“That’s ok,” I replied, thinking anything to get out of here.

So I got all my stuff together and traipsed off to another room where I collapsed onto the bed, relieved. Now I could sleep at last!

As I began to sink into a deep sleep this new bed began to shake also, ever so slightly, but shake it did. And I woke up.

Nothing else in the room was moving but I was feeling horribly ill.

Was I hallucinating? I lay perfectly still and watched the bed trembling, my mind perfectly clear.

Suddenly it hit me. I had to get out of that hotel. I could barely breathe and desperately needed fresh air. It was the air conditioning!

I looked up at it and it was filthy. Black and grimy, filled with dust, it obviously had never been cleaned. Who knew what kind of horrible microbes lurked in there? In my compromised medical state that thing was making me sicker, much sicker, and I felt it would kill me unless I got out of there.

I left my things in the room and raced down to the front desk.

“It’s your air conditioning—it’s making me sicker! Has it ever been cleaned?” I gasped at the clerk. He shrugged.

“I’ve got to sleep outside somewhere,” I was frantic.

Outside the dank hotel the night was cool and very humid. I looked around and the street was totally deserted. It was around 1am. The young clerk had followed me outside and stood looking at me in astonishment.

There was a taxi minibus in front of the hotel. “Is this the hotel’s?” I asked, gulping in the fresh air. He nodded.

“Can you open it and let me sleep there?” I said. “I can’t breathe and must have fresh air.”

He went inside and came out with the keys and a small pillow and sheet. He unlocked the taxi and I got into the back seat and lay down. He locked the cab and said “I hope this works for you” and by the time he was back through the hotel’s door I was deeply asleep.

The next day, the morning heat was positively pyretic and I knew I had to go back to America then and there for medical help. I got my things and the hotel’s taxi took me to the airport where there was a melee of people all wanting to get on the incoming, over-booked flight.

I stood there swaying from exhaustion, too weak to fight the crowd for a seat, when an elderly Dutchman came up to me with a look of concern on his face.

“Are you all right?” he asked.

I shook my head no. “I’ve got to get on that plane,” I said weakly.

“I don’t think so,” he said, looking at me intently. “You are too ill to fly. The plane’s closed air system alone will do you in and you might not make it…”

He had my full attention. “What makes you say that?” I asked.

“Because I’ve been a doctor here for forty years and I’ve seen it all,” he said. “I trained at Johns Hopkins and came here to work for The Summer Institute of Linguistics International.”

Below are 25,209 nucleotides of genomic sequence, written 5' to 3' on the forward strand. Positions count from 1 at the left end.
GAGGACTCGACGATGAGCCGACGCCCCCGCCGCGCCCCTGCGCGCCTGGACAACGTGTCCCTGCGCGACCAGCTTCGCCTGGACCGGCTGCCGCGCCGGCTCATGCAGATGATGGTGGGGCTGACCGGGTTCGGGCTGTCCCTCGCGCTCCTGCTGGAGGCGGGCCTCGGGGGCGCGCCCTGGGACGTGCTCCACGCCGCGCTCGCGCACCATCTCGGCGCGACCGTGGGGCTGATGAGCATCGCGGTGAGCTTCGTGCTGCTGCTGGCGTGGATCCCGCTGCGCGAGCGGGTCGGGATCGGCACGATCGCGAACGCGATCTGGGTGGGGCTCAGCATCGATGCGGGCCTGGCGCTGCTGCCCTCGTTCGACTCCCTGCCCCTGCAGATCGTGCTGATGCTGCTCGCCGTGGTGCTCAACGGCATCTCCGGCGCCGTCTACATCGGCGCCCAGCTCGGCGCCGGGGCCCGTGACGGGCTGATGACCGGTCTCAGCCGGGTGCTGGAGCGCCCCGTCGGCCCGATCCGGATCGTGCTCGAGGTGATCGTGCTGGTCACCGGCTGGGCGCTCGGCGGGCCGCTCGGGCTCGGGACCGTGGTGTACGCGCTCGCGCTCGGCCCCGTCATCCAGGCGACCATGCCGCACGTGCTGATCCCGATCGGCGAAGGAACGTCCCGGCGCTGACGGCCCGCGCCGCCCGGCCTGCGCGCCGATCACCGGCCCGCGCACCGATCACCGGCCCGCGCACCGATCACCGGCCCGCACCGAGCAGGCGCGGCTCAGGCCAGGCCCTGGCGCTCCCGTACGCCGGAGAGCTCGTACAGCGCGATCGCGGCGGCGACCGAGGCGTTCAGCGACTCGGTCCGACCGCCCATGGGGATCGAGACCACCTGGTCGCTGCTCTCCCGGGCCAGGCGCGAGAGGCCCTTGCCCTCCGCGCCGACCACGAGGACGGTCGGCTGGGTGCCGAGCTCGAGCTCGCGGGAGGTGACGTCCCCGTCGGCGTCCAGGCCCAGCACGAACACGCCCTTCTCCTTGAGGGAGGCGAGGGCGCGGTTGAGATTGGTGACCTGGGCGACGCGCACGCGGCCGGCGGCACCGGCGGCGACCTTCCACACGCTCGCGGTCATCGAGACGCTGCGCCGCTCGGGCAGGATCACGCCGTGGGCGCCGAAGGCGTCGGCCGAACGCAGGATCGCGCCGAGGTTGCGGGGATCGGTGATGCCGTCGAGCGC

My head was spinning.  The appropriately acronymed SILI was a bunch of crackpots who believed Christ would return once the Bible had been translated into all the languages of the world. Papua New Guinea was the perfect place for them, as there were over 850 indigenous languages present thanks to the endless impassable valleys and mountain chains all over the place.

So he worked for SILI but had attended one of the best medical schools on the planet…these were completely opposite concepts and my feverish mind jammed.  Well, as long as we stuck to medicine I supposed everything would be okay, I thought desperately.

He touched my arm and said, “Look, what you need right now is rest. You are not strong enough to fly. You need to stabilize your system.”

I sat down, completely defeated. The orangutans hadn’t gotten me in Sumatra but now I was convinced I was going to die in Jayapura.

I could hear him talking to me but I was in a daze. He shook me slightly and I refocused.

“I will have one of my boys take you to a small hut near the airport. It is very simple but there is a fresh straw bed and a toilet. He will bring you clean drinking water and fruit every day and after a few days you will be strong enough to get on the next plane if you wish. But you absolutely must rest now.”

I nodded, and realized I was becoming delirious.

The last thing I remember him saying to me was “I would stay and help you but I’m finally retired and going home to Holland. It’s all arranged. But don’t worry, you will be okay, my boy will care for you…”

Then it was a blur. So many people at the airport, and the plane had arrived. Someone came for me, pulling me toward the door, and I fell asleep in an old car and woke up in front of the little hut the doctor had told me about. I went inside and collapsed on the bed, unsure if I would ever wake up but too weak to care. The bed did not shake.